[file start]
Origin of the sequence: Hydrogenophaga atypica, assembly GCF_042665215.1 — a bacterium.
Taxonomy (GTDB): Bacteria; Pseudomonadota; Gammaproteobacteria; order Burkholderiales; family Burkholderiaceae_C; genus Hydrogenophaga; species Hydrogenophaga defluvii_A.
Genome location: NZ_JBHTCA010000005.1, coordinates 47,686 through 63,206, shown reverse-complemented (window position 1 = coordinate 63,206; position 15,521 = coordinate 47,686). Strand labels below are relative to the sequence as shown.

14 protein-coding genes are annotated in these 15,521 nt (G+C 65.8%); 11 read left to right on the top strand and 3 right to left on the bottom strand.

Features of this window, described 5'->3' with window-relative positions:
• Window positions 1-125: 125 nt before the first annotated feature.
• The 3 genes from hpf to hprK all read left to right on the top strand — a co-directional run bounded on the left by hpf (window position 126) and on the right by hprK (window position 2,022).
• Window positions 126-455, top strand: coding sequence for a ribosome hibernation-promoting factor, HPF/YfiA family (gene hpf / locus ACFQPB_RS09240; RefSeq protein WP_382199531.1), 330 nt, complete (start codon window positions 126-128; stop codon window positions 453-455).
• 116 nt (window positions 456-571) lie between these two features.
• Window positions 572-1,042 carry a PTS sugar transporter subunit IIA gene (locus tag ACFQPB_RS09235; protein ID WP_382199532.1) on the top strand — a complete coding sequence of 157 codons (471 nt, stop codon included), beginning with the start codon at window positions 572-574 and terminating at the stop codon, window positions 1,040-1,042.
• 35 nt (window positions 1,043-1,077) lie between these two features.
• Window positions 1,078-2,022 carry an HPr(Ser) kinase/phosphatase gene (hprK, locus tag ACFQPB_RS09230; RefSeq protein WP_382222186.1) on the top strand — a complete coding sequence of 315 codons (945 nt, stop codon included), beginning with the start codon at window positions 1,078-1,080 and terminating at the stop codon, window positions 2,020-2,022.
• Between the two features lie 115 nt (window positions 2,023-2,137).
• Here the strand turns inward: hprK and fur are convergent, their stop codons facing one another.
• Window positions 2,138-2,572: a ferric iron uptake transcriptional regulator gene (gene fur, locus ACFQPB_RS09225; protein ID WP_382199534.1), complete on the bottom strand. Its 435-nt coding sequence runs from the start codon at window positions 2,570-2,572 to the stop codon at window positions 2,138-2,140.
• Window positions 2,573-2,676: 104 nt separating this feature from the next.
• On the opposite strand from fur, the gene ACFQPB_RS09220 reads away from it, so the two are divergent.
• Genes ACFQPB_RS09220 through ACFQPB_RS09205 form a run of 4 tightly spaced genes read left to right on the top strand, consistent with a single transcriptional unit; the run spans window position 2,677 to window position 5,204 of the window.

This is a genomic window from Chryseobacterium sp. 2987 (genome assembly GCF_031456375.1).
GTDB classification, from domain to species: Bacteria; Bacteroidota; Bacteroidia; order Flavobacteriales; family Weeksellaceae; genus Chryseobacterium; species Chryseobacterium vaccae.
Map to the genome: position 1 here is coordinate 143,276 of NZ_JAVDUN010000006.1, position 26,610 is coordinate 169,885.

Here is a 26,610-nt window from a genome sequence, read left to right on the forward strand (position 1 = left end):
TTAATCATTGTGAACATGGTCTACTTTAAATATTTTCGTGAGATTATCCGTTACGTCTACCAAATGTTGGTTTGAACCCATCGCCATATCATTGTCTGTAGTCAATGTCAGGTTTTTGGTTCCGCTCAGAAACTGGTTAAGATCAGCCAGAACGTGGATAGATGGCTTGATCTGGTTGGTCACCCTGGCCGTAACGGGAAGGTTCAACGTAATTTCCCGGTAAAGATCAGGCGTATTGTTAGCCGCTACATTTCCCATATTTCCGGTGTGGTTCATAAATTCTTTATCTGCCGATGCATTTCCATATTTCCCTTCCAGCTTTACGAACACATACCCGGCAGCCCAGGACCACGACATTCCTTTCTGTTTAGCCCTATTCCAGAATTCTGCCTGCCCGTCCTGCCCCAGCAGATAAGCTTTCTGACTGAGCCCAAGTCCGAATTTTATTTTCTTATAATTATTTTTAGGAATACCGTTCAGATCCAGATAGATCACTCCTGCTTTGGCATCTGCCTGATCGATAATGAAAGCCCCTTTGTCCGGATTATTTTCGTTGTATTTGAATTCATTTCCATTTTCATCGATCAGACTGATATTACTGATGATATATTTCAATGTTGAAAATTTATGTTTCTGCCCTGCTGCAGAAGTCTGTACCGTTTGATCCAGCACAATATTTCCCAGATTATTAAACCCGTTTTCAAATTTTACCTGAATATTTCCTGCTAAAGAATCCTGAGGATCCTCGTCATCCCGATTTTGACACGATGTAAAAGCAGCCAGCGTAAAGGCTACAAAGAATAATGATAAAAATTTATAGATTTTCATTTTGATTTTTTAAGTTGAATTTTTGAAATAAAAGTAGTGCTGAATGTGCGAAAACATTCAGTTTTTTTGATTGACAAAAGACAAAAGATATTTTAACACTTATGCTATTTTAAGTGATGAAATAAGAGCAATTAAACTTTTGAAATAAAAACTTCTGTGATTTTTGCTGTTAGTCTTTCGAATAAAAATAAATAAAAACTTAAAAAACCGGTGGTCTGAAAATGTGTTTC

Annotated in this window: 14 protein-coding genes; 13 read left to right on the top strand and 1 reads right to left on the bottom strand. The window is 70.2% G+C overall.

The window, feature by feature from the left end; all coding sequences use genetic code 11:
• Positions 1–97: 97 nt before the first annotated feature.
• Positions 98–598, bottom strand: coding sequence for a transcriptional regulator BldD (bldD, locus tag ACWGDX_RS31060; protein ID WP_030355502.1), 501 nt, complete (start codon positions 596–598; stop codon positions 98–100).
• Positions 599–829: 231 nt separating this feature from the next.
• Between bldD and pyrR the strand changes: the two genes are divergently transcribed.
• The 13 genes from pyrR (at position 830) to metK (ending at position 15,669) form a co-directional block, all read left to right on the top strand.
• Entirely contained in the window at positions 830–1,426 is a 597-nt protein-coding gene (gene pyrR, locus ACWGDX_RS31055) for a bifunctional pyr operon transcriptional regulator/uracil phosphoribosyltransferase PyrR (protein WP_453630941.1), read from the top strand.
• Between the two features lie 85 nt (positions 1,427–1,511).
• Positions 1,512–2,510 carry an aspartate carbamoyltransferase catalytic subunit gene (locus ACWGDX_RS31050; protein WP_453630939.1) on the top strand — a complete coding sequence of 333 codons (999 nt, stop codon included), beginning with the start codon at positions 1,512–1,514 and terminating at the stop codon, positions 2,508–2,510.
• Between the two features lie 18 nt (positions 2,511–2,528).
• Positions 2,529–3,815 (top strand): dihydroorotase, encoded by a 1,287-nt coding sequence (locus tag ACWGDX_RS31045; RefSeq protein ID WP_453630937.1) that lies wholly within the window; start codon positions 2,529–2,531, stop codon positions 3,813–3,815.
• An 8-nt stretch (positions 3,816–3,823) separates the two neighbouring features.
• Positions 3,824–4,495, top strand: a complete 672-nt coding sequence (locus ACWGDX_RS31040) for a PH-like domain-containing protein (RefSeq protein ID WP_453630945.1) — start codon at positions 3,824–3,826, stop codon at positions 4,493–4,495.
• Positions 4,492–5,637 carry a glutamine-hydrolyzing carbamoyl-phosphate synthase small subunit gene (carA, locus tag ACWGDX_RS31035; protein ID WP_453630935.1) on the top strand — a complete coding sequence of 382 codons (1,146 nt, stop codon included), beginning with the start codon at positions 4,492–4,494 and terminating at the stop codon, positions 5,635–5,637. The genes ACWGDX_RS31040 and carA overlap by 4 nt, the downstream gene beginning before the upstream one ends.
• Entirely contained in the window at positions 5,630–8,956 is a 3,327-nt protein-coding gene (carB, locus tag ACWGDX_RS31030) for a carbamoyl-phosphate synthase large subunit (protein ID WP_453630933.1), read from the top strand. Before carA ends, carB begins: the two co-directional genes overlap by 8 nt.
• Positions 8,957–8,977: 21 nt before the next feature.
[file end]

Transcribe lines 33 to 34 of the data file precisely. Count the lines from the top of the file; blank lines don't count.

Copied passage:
• Positions 1,512–2,510 carry an aspartate carbamoyltransferase catalytic subunit gene (locus ACWGDX_RS31050; protein WP_453630939.1) on the top strand — a complete coding sequence of 333 codons (999 nt, stop codon included), beginning with the start codon at positions 1,512–1,514 and terminating at the stop codon, positions 2,508–2,510.
• Between the two features lie 18 nt (positions 2,511–2,528).